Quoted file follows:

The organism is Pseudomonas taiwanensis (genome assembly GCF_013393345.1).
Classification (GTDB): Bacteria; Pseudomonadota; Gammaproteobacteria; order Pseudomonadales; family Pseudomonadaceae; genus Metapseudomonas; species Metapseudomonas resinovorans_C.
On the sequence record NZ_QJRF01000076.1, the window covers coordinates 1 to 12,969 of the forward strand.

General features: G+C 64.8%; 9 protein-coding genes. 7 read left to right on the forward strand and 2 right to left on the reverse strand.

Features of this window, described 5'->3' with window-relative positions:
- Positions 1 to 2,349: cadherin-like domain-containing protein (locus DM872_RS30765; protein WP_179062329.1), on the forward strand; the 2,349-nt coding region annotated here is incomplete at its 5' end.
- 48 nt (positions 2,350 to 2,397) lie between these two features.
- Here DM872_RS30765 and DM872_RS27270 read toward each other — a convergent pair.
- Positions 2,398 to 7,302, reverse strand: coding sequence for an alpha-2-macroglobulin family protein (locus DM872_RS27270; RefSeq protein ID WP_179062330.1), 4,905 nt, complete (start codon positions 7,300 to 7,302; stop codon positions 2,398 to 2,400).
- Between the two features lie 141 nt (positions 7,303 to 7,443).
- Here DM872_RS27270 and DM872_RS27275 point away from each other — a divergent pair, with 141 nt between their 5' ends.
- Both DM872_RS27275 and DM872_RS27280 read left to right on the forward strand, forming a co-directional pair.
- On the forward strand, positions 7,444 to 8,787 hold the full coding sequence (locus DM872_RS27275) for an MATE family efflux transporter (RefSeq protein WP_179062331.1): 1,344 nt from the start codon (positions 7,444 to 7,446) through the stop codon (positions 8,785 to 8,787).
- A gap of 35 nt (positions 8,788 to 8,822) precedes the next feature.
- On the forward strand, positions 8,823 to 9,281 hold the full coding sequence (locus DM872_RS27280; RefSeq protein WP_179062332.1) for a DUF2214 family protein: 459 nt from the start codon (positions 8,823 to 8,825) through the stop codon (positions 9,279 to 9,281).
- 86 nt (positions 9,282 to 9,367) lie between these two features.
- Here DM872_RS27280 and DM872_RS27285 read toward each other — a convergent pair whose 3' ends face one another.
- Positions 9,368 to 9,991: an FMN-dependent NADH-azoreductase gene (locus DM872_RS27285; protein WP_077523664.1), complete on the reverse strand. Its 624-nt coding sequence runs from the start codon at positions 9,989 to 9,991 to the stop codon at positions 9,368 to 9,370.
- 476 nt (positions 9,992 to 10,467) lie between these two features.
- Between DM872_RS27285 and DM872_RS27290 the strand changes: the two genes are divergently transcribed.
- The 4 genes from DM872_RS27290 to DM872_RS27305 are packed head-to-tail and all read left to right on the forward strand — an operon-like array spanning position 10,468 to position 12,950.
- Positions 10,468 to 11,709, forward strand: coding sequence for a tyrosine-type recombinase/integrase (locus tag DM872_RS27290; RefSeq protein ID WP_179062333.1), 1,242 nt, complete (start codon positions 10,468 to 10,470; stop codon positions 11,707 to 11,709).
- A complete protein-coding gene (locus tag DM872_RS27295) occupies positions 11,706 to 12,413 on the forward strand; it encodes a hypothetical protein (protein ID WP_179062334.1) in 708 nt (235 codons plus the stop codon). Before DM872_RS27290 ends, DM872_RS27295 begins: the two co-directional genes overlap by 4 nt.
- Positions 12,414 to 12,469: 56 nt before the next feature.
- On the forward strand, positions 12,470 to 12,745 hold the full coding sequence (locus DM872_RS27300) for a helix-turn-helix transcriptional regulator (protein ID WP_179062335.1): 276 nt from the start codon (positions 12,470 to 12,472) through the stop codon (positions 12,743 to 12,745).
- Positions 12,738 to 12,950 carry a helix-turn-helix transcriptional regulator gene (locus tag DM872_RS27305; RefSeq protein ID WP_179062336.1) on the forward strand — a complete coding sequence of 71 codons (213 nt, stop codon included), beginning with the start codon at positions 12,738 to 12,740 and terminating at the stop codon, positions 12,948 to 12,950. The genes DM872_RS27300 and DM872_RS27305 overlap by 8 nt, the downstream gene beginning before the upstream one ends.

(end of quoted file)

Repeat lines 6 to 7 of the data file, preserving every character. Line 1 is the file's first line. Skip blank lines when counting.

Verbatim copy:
- Positions 1 to 2,349: cadherin-like domain-containing protein (locus DM872_RS30765; protein WP_179062329.1), on the forward strand; the 2,349-nt coding region annotated here is incomplete at its 5' end.
- 48 nt (positions 2,350 to 2,397) lie between these two features.